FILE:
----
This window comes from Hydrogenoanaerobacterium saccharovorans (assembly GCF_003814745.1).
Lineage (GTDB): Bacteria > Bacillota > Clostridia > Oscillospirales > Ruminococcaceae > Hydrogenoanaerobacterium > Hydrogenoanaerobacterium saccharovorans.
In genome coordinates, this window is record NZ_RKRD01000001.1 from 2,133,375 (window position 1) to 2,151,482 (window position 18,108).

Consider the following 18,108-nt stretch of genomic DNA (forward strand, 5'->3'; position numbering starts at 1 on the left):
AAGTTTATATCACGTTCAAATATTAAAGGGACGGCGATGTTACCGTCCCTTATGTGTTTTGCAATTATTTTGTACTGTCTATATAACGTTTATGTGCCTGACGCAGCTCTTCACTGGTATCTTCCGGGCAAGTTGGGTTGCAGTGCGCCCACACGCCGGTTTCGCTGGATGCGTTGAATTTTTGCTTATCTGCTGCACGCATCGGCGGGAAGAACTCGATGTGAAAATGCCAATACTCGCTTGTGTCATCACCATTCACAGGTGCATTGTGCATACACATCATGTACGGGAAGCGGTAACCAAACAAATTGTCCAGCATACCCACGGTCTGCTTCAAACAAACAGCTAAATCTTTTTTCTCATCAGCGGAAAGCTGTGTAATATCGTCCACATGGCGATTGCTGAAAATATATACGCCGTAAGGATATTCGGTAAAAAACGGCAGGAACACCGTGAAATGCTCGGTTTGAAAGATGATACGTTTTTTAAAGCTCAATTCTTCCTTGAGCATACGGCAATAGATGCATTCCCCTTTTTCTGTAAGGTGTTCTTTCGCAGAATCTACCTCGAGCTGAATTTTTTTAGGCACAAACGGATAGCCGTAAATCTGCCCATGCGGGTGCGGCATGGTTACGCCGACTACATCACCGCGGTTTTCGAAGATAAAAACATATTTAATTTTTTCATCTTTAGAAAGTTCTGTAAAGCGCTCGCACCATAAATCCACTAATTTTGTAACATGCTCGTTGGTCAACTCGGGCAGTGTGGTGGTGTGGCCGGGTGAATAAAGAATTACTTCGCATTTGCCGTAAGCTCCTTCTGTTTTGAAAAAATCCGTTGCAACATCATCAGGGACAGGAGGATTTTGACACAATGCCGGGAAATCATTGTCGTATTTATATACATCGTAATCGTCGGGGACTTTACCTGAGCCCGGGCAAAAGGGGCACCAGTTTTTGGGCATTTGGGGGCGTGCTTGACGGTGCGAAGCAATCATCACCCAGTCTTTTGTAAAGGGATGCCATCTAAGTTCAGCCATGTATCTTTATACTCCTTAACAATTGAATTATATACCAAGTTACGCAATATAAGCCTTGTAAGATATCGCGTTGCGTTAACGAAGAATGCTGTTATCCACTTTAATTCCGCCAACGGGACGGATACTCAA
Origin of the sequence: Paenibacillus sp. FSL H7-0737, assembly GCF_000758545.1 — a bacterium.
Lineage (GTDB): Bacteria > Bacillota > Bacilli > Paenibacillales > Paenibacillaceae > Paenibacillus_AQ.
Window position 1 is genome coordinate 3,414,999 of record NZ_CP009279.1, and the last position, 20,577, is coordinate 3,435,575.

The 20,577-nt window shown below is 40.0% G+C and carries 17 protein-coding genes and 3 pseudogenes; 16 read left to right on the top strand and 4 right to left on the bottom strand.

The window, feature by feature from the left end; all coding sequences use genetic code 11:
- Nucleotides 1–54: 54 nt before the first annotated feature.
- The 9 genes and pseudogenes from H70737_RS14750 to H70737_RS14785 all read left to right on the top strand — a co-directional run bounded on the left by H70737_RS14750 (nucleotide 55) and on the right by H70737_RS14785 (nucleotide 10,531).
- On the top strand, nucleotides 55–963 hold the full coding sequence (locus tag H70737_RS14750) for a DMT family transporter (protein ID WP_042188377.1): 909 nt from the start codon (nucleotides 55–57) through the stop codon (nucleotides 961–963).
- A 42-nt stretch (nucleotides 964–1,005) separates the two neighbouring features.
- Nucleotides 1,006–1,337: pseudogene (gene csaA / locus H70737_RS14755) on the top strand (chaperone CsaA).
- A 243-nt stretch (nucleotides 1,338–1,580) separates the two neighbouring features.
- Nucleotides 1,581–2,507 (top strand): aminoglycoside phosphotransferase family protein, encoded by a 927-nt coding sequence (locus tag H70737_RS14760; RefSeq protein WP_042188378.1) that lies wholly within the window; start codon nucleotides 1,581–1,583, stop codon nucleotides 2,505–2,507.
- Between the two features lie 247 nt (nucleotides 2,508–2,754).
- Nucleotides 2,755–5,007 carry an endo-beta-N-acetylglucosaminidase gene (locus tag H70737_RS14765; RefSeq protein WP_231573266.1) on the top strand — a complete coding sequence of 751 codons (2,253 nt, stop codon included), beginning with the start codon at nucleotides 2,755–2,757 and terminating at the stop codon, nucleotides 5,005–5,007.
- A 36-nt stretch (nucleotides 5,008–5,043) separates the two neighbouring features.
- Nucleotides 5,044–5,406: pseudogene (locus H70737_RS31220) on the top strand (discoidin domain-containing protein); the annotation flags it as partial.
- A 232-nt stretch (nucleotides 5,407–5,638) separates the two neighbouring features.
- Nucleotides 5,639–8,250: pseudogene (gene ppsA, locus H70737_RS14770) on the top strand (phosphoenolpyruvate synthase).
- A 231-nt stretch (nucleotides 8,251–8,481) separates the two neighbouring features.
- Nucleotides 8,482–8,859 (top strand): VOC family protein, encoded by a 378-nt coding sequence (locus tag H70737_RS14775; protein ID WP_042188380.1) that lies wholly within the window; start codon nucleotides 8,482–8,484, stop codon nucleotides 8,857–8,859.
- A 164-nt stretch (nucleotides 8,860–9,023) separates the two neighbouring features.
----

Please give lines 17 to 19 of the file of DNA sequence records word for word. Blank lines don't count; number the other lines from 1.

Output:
- Nucleotides 1,581–2,507 (top strand): aminoglycoside phosphotransferase family protein, encoded by a 927-nt coding sequence (locus tag H70737_RS14760; RefSeq protein WP_042188378.1) that lies wholly within the window; start codon nucleotides 1,581–1,583, stop codon nucleotides 2,505–2,507.
- Between the two features lie 247 nt (nucleotides 2,508–2,754).
- Nucleotides 2,755–5,007 carry an endo-beta-N-acetylglucosaminidase gene (locus tag H70737_RS14765; RefSeq protein WP_231573266.1) on the top strand — a complete coding sequence of 751 codons (2,253 nt, stop codon included), beginning with the start codon at nucleotides 2,755–2,757 and terminating at the stop codon, nucleotides 5,005–5,007.